Driver’s manual going online
Not long after the 2018 edition of the Nebraska Driver’s Manual came off the press, it was rendered obsolete.
In April, state lawmakers approved a plan to increase the speed limit on Nebraska’s two-lane, paved highways by 5 miles per hour; the changes went into effect in July.
The manuals included the old speed limits — 65 mph on most highways rather than the 70 mph drivers can cruise now — which created confusion for aspiring drivers studying for the licensing exam.
“We fielded a lot of calls from people wanting to know if the correct answer on the test was the way it was written in the book or what the law actually was,” said Rhonda Lahm, director of the Nebraska Department of Motor Vehicles.
“That’s not a good way to do business.”
The DMV decided to discontinue printing the 88-page manual, and will instead maintain an updated version complete with an explanation of the state’s traffic laws, rules of the road and practice exams on the agency’s website at dmv.nebraska.gov/manuals.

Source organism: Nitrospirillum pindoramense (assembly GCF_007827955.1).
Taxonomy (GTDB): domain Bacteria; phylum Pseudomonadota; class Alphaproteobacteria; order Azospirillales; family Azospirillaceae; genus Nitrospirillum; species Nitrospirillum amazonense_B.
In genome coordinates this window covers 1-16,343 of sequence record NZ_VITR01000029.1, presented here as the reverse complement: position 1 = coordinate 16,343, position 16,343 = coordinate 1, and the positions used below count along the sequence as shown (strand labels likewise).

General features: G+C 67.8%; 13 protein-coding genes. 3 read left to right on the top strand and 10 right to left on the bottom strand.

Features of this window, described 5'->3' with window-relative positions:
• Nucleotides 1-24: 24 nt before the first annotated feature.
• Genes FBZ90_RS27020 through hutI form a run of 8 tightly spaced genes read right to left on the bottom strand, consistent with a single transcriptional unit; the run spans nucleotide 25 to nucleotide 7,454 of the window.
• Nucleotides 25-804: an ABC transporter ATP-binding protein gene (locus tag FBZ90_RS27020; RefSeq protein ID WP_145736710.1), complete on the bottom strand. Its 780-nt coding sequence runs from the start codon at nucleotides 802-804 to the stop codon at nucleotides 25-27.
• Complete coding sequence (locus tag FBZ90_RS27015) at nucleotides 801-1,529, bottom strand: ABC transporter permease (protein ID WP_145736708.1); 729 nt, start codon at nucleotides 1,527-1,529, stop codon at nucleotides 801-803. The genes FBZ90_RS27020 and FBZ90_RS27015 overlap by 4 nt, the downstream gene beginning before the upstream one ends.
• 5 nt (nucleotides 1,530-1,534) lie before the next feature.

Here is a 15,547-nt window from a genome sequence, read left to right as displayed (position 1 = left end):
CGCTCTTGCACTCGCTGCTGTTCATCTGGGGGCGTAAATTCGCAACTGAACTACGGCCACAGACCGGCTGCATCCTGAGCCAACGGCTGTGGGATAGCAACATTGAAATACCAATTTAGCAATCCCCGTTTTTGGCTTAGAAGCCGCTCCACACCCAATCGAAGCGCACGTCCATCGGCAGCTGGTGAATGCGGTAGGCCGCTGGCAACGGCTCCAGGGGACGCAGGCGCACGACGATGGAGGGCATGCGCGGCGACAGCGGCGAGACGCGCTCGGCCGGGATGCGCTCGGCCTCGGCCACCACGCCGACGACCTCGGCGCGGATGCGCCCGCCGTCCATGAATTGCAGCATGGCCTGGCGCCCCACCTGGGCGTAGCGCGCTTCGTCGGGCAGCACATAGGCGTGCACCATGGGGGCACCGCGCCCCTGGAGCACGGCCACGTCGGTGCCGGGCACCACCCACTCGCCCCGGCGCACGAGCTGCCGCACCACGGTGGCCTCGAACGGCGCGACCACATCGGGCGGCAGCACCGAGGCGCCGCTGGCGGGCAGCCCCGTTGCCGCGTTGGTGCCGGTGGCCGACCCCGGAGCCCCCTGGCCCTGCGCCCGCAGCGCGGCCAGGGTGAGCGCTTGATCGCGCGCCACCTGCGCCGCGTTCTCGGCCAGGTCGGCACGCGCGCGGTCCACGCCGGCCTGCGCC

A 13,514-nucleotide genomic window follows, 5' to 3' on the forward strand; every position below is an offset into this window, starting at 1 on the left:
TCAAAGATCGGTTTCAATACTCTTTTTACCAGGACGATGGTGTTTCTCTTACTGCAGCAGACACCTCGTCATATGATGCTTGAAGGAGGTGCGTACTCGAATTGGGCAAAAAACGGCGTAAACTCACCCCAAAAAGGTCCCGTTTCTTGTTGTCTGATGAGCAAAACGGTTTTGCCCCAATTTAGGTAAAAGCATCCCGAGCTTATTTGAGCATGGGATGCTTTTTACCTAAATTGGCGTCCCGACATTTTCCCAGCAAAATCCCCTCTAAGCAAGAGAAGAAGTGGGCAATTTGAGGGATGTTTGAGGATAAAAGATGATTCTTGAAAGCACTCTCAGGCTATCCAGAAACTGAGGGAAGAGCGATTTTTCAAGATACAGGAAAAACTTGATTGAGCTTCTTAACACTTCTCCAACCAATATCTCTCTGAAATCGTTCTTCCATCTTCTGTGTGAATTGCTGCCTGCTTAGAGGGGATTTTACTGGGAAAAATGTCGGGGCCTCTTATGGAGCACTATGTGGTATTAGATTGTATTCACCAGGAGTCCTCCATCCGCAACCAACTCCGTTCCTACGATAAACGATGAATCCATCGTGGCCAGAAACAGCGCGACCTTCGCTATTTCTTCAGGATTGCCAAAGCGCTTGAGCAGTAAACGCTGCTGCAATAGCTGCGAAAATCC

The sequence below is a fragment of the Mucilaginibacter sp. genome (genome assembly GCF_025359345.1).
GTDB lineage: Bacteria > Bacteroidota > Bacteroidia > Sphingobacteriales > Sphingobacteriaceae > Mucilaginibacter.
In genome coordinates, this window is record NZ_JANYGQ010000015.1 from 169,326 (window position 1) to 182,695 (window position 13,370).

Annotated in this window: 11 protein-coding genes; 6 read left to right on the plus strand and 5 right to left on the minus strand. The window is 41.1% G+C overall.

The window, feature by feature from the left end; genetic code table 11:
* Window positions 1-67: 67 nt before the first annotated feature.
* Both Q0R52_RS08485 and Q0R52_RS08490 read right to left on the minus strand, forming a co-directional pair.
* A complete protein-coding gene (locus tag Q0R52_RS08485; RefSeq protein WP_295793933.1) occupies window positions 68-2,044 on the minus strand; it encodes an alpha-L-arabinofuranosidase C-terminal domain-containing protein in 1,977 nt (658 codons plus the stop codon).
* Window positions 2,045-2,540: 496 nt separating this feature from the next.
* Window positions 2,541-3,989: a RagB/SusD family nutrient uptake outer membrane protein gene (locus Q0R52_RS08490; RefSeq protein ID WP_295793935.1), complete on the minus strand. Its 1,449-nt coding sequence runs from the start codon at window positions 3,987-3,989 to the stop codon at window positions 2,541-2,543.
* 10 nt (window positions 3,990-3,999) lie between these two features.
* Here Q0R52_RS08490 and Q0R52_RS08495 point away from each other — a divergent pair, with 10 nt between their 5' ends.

Lahm said several considerations went into the decision to cease publishing the manuals on a large scale earlier this summer.
Teenagers working for their driver’s licenses are the biggest users of the Nebraska Driver’s Manual, she said. They are generally internet-savvy and accustomed to using mobile apps or other electronic media to learn.
The department hopes by directing drivers online, they will be able to find the most up-to-date information, which will be reflected on the driver’s exam as well. The process is expected to be done by the end of September.
In addition to better serving Nebraskans through the online manual, Lahm said the DMV will save about $50,000 annually by not printing the books, while also following other states that have discontinued the practice as part of a nationwide effort to eliminate waste and “go green.”
There are no immediate plans on how to use the savings, but Lahm speculated the cash fund generated through fees collected from drivers could be used for a future DMV modernization project.
While the Nebraska DMV is directing users online, the state will continue printing a small number of physical manuals each year.
Drivers who need to be retested, either as the result of a crash, a suspension or for other reasons, will be mailed a manual to ensure they have access to the information needed to safely get them back on the road, Lahm said.